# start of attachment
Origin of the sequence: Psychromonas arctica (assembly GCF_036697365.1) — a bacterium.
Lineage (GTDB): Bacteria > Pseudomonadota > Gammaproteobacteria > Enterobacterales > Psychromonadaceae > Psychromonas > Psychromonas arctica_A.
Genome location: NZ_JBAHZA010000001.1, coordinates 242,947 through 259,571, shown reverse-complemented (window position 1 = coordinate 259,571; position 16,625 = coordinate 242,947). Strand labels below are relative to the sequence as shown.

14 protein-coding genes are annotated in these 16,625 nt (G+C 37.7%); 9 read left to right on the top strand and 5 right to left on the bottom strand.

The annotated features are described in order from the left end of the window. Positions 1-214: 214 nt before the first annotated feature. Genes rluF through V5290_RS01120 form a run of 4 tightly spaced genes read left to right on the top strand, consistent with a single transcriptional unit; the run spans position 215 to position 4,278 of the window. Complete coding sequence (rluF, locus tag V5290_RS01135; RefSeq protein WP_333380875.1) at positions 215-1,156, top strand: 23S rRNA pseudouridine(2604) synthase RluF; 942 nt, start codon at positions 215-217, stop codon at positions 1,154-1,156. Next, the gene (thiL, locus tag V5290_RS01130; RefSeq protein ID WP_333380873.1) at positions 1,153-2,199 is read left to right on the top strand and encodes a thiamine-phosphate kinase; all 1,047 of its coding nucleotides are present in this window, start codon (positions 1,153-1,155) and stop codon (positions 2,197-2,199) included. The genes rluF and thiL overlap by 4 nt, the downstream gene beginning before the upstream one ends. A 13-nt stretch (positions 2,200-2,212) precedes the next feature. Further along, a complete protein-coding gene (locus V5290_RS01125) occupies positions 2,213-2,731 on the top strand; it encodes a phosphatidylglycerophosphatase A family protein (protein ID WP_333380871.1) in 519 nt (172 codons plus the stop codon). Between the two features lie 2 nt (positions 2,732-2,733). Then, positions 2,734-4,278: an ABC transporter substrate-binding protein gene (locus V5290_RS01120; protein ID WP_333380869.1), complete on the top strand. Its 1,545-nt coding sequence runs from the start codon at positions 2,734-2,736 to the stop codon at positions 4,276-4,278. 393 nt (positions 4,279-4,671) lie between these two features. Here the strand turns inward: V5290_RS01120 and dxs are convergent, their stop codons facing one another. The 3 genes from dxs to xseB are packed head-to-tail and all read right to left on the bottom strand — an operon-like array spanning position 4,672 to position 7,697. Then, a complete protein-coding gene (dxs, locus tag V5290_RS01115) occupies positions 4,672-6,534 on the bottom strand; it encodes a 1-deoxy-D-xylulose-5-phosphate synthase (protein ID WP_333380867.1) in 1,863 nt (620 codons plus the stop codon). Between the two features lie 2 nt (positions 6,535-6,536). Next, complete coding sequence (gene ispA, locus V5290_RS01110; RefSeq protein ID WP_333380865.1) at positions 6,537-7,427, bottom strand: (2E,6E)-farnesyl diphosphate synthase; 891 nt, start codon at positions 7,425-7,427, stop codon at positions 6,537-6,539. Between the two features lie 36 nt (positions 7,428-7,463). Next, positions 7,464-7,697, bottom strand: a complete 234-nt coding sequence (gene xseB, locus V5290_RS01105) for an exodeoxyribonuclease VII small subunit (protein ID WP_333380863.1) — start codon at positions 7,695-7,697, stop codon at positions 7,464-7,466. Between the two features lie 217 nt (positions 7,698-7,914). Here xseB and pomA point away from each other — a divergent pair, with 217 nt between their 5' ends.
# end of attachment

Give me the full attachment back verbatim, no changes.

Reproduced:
Origin of the sequence: Psychromonas arctica (assembly GCF_036697365.1) — a bacterium.
Lineage (GTDB): Bacteria > Pseudomonadota > Gammaproteobacteria > Enterobacterales > Psychromonadaceae > Psychromonas > Psychromonas arctica_A.
Genome location: NZ_JBAHZA010000001.1, coordinates 242,947 through 259,571, shown reverse-complemented (window position 1 = coordinate 259,571; position 16,625 = coordinate 242,947). Strand labels below are relative to the sequence as shown.

14 protein-coding genes are annotated in these 16,625 nt (G+C 37.7%); 9 read left to right on the top strand and 5 right to left on the bottom strand.

The annotated features are described in order from the left end of the window. Positions 1-214: 214 nt before the first annotated feature. Genes rluF through V5290_RS01120 form a run of 4 tightly spaced genes read left to right on the top strand, consistent with a single transcriptional unit; the run spans position 215 to position 4,278 of the window. Complete coding sequence (rluF, locus tag V5290_RS01135; RefSeq protein WP_333380875.1) at positions 215-1,156, top strand: 23S rRNA pseudouridine(2604) synthase RluF; 942 nt, start codon at positions 215-217, stop codon at positions 1,154-1,156. Next, the gene (thiL, locus tag V5290_RS01130; RefSeq protein ID WP_333380873.1) at positions 1,153-2,199 is read left to right on the top strand and encodes a thiamine-phosphate kinase; all 1,047 of its coding nucleotides are present in this window, start codon (positions 1,153-1,155) and stop codon (positions 2,197-2,199) included. The genes rluF and thiL overlap by 4 nt, the downstream gene beginning before the upstream one ends. A 13-nt stretch (positions 2,200-2,212) precedes the next feature. Further along, a complete protein-coding gene (locus V5290_RS01125) occupies positions 2,213-2,731 on the top strand; it encodes a phosphatidylglycerophosphatase A family protein (protein ID WP_333380871.1) in 519 nt (172 codons plus the stop codon). Between the two features lie 2 nt (positions 2,732-2,733). Then, positions 2,734-4,278: an ABC transporter substrate-binding protein gene (locus V5290_RS01120; protein ID WP_333380869.1), complete on the top strand. Its 1,545-nt coding sequence runs from the start codon at positions 2,734-2,736 to the stop codon at positions 4,276-4,278. 393 nt (positions 4,279-4,671) lie between these two features. Here the strand turns inward: V5290_RS01120 and dxs are convergent, their stop codons facing one another. The 3 genes from dxs to xseB are packed head-to-tail and all read right to left on the bottom strand — an operon-like array spanning position 4,672 to position 7,697. Then, a complete protein-coding gene (dxs, locus tag V5290_RS01115) occupies positions 4,672-6,534 on the bottom strand; it encodes a 1-deoxy-D-xylulose-5-phosphate synthase (protein ID WP_333380867.1) in 1,863 nt (620 codons plus the stop codon). Between the two features lie 2 nt (positions 6,535-6,536). Next, complete coding sequence (gene ispA, locus V5290_RS01110; RefSeq protein ID WP_333380865.1) at positions 6,537-7,427, bottom strand: (2E,6E)-farnesyl diphosphate synthase; 891 nt, start codon at positions 7,425-7,427, stop codon at positions 6,537-6,539. Between the two features lie 36 nt (positions 7,428-7,463). Next, positions 7,464-7,697, bottom strand: a complete 234-nt coding sequence (gene xseB, locus V5290_RS01105) for an exodeoxyribonuclease VII small subunit (protein ID WP_333380863.1) — start codon at positions 7,695-7,697, stop codon at positions 7,464-7,466. Between the two features lie 217 nt (positions 7,698-7,914). Here xseB and pomA point away from each other — a divergent pair, with 217 nt between their 5' ends.